While the capital city is a completely immersive 3D experience ideally representing the aspirations and values of its nation, it is also an image for media dissemination with a handful of singular places and objects representing the whole population. The expo exists at an intermediate level as a curated experience of highlights, showcasing the host city, as well as the representative guest countries in a series of short and curated clips.

From the Great Exhibition in London and the purpose-built Crystal Palace to next year’s Expo 2017 in Astana, the apparatus for framing the discussion of innovations (technological, artistic, social, etc.) through an exhibition has become more regulated and repetitive. Both these examples are structured within the framework of a unified campus showcasing the technological capacity of the host nation. The Astana Expo at the least intends to present alternative energies (in a country whose economy is largely dependent on petroleum) and to integrate the site into the city’s growth for the future.

Above: Sverre Fehn’s iconic Nordic Pavilion for


Construction on Astana’s Expo 2017 | The Chinese pavilion from Shanghai Expo 2010 is now the China Art Palace

Other events such as the recent expos in Hanover (2000) and Shanghai (2010) have used architecture constructed by invited countries as both a frame for, and as part of their presentation. Only some of the buildings have survived after the expos closed, though the most successful may nevertheless enter the architectural canon via published images.


Germany creates “Open Doors” | Canada’s exhibit outside their pavilion

The epitome of the architecture exhibition is the Venice Biennale. Because it is a repeated event many countries have permanent pavilions in the Giardini which represent a national character or ideal at a very specific time. A few of the pavilions in the Giardini have taken on a more iconic status than any of the exhibits ever will. Alvar Aalto’s “temporary” pavilion would be just as appropriate on the shore of a Finnish lake. The Nordic Pavilion by Sverre Fehn has entered the canon, though the ingenuity of his trees puncturing the roof has been hidden by this year’s installation. Venezuela’s pavilion was designed by local master Carlo Scarpa. The German exhibit on their immigration policy created openings into its walls which must be blocked later due to the landmark status of their pavilion, and the Serbian Pavilion still has “Jugoslavia” in relief over its entrance.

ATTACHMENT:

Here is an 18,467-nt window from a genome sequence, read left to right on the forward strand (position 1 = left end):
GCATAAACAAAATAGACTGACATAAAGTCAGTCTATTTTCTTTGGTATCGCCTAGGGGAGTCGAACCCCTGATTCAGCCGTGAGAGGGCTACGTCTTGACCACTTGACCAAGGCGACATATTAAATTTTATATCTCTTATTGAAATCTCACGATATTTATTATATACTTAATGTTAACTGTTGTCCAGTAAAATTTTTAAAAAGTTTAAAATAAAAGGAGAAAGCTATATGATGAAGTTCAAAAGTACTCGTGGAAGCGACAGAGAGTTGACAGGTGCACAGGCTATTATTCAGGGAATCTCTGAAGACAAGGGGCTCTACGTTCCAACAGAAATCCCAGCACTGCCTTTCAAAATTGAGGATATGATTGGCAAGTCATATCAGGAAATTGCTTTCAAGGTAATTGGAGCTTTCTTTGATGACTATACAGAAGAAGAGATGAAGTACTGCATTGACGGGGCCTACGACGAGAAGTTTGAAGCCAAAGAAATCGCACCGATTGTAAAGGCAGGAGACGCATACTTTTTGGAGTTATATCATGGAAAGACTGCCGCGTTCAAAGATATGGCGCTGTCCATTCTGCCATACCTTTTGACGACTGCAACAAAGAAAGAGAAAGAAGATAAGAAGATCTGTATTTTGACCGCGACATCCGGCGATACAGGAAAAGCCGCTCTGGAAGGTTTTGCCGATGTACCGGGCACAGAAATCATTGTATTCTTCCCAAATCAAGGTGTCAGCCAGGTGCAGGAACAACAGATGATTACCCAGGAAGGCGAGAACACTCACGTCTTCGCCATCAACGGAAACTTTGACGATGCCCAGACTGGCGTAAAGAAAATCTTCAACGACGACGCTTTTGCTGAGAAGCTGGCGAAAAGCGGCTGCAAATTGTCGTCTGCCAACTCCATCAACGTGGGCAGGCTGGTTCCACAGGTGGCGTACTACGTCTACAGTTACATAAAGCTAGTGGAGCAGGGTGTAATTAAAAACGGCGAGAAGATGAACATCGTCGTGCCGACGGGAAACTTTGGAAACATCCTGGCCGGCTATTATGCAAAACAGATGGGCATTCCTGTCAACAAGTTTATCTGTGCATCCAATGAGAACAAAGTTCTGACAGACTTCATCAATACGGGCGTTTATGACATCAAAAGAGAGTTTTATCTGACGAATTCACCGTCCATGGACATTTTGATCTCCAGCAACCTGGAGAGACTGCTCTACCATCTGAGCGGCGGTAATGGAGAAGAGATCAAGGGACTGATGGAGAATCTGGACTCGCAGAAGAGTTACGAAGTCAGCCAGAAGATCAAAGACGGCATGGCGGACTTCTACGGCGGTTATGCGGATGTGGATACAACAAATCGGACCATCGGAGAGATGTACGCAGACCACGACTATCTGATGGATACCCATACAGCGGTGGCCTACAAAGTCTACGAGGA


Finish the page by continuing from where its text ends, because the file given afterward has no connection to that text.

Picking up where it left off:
The exhibitions are just as varied, notionally related to the year’s chosen theme. Countries which are represented in the Arsenale have the opportunity to create an immersive exhibit in a black-box setting rather than interacting with the specifics of a purpose-built pavilion. The connection between the curator’s theme (this year Chilean architect Alejandro Aravena chose the title “Reporting from the Front”) and each installation can be tenuous, although hewing closely can result in a golden lion. Again there is a spectrum of approaches, from the commission of specific work or research addressing an aspect of the theme, to most mundanely a collection of national projects.

Related to the current global conditions, Germany, Finland and the Netherlands addressed the issues surrounding refugees in different contexts. Of particular note this year was a temporary pavilion commissioned by the curator in the Giardini revealing the conditions of the Sahrawi’s, the majority of whom do not live within the borders of their country, but in semi-permanent refugee camps in Algeria. The pavilion addressed not only the quotidien functions which make a camp into a settlement, but the specific programs which one might also see in a capital city including various ministries of justice, culture and defense.


Bahrain and Thailand in the Arsenale